This approach is currently being applied in a few cases, such as at Stromboli in Italy and Augustine in Alaska. Because every volcano is slightly different, we need predictive methodologies that apply not only to a specific volcano but to volcanoes generally. An urgent need is more widely deployed methods to monitor deep processes that may ultimately control eruptive activity (see Question 4). Such monitoring, using geodetic data primarily, has so far been applied at several volcanoes (e.g., Usu, Iwate, Miyakejima, Iwo Jima, Rabaul, Okmok, Westdahl, Akutan, South Sister, Etna, various Andean volcanoes), but there have been few chances to tie the observations to subsequent eruptions. This need applies especially to Mount St. Helens and Soufriere Hills volcano, in Montserrat, which have both been active for decades and are likely to erupt again relatively soon. Their eruptive activity requires successive inputs of magma from lower or midcrustal levels, a process that is still difficult to detect.


Thanks largely to better understanding of causes and sensitive new instrumentation, geologists have moved in recent decades toward predictive capabilities for volcanoes and, to a lesser extent, earthquakes. And yet the complexity of still-open theoretical questions and the growing human populations in threatened regions have both complicated their work and heightened its urgency.

Earth scientists have learned a great deal about predicting earthquake behavior. Plate tectonics provides a framework for understanding where most earthquakes occur and also constrains the long-term slip rate over complex fault systems. To predict the timing of individual earthquakes, however, we need to develop a deeper understanding of the factors that control the initiation and termination of fault rupture. New observational capabilities in seismology, geodesy, and geology continue to provide new insight into earthquake behavior, and new discoveries in the science of earthquakes continue apace. For ground motion prediction, high-performance computation holds forth the prospect of making physics-based simulations of earthquake strong ground motion. For all forms of earthquake prediction, it is important to find ways to validate new techniques as they are developed.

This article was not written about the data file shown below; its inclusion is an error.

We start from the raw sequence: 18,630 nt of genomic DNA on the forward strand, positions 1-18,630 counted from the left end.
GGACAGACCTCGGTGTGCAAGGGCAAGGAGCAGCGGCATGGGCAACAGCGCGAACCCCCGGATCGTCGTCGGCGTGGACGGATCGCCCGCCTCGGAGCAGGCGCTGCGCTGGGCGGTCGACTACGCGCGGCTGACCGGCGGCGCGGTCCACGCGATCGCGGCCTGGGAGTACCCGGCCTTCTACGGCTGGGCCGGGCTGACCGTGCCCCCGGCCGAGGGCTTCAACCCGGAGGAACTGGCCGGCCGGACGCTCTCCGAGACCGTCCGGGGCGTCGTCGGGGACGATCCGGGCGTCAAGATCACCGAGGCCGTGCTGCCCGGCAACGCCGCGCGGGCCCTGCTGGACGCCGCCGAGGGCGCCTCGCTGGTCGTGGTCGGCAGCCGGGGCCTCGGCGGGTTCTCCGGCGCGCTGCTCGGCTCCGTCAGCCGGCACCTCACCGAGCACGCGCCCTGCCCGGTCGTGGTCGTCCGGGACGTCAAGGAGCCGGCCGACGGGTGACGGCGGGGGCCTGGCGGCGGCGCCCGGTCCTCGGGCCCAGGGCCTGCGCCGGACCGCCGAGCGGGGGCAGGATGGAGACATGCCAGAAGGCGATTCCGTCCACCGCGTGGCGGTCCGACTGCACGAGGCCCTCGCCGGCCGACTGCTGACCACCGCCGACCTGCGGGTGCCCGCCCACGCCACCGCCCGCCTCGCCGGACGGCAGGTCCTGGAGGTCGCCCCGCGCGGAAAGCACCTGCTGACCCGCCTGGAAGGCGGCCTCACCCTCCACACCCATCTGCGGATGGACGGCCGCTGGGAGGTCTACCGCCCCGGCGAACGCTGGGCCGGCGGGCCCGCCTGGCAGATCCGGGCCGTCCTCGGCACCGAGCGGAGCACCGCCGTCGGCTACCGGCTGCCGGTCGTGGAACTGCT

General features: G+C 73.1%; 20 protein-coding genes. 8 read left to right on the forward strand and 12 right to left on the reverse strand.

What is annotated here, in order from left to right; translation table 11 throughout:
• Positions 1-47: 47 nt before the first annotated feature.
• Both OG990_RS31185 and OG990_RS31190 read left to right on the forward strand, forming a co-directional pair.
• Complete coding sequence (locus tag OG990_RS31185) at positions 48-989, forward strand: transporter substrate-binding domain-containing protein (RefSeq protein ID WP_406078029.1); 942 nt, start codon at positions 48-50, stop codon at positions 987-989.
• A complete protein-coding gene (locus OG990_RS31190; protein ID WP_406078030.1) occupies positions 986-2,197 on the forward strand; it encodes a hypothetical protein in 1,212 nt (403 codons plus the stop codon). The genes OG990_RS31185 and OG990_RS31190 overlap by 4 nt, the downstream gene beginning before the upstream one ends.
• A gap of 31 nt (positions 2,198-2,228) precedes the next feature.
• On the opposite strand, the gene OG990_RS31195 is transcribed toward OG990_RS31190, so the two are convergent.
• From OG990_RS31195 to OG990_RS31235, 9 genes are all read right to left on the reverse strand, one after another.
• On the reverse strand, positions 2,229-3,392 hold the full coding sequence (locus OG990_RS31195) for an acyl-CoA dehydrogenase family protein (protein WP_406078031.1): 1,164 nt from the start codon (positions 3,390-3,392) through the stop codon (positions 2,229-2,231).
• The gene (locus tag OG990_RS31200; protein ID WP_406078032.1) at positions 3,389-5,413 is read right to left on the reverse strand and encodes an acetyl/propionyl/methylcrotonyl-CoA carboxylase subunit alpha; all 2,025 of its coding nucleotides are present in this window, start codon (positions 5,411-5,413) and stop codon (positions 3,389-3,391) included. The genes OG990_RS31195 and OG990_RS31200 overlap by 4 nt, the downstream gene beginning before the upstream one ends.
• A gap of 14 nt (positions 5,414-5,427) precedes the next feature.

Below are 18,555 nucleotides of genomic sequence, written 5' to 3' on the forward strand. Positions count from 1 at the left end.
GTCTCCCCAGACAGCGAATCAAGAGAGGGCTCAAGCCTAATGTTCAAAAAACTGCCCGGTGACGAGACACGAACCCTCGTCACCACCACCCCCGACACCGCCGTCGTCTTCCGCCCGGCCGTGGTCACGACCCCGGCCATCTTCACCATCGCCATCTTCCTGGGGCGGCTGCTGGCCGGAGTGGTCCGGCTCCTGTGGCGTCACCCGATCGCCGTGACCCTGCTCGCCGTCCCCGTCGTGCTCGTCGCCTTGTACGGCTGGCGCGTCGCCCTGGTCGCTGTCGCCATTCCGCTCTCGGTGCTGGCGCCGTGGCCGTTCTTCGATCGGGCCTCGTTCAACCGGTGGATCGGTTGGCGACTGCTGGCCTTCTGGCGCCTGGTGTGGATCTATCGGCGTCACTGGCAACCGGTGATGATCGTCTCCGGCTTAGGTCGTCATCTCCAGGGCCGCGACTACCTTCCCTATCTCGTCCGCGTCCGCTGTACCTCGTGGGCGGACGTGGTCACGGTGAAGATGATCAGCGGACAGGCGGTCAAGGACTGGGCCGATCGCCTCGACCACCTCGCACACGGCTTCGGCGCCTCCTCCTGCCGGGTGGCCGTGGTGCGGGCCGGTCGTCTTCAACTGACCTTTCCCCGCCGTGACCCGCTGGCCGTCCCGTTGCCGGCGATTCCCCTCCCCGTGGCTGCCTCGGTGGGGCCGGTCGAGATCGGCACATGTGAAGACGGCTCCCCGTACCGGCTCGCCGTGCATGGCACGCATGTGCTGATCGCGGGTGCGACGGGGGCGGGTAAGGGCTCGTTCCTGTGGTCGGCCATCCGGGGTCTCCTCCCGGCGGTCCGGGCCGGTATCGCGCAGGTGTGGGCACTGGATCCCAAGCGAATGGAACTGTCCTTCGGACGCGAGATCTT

Studies of volcanic activity have also been propelled by technological developments, especially real-time seismic, electromagnetic, and geodetic probes of active subsurface processes. Improved understanding will require integrating these geophysical observations with field studies of volcanic structures and laboratory studies of volcanic materials. The ultimate objective is to develop a clear picture of magma movement: from its sources in the upper mantle to Earth’s crust, where it is temporarily stored, and ultimately to the surface where it erupts. Sensitive new geophysical and geochemical techniques are improving our ability to track magma movement, and field studies of uplifted, eroded magma reservoirs and feeder systems are providing clues about how to interpret this information. Improving the safety of growing populations in volcano-prone regions will require an increase in our fundamental understanding of volcanic eruptions and public education and better planning to decrease human vulnerability to volcanic eruptions.


Geological science has traditionally been closely tied to the assessment and discovery of natural resources such as minerals, petroleum, natural gas, geothermal water, and groundwater. More recently, geology has played a major part in understanding the fate of waste compounds and other materials released to the environment. In the future some of these waste products and byproducts, like carbon dioxide and radioactive elements from nuclear power plants, may be sequestered intentionally in geological formations. Geology is also concerned with the development of landscapes by erosion and tectonics, and increasingly this interest is focused on assessing the impacts of human activities on both the physical character of rivers and their drainage basins and the relationships between these physical characteristics, the risks of floods and landslides, and the health of ecosystems. Both of these categories of societal concern—resources and environmental impacts—are likely to increase in urgency in the future, and hence there is a continuing effort to improve access to underground resources, to maintain or manage existing resources both below ground and above ground, and

The National Academies | 500 Fifth St. N.W. | Washington, D.C. 20001
Copyright © National Academy of Sciences. All rights reserved.
Terms of Use and Privacy Statement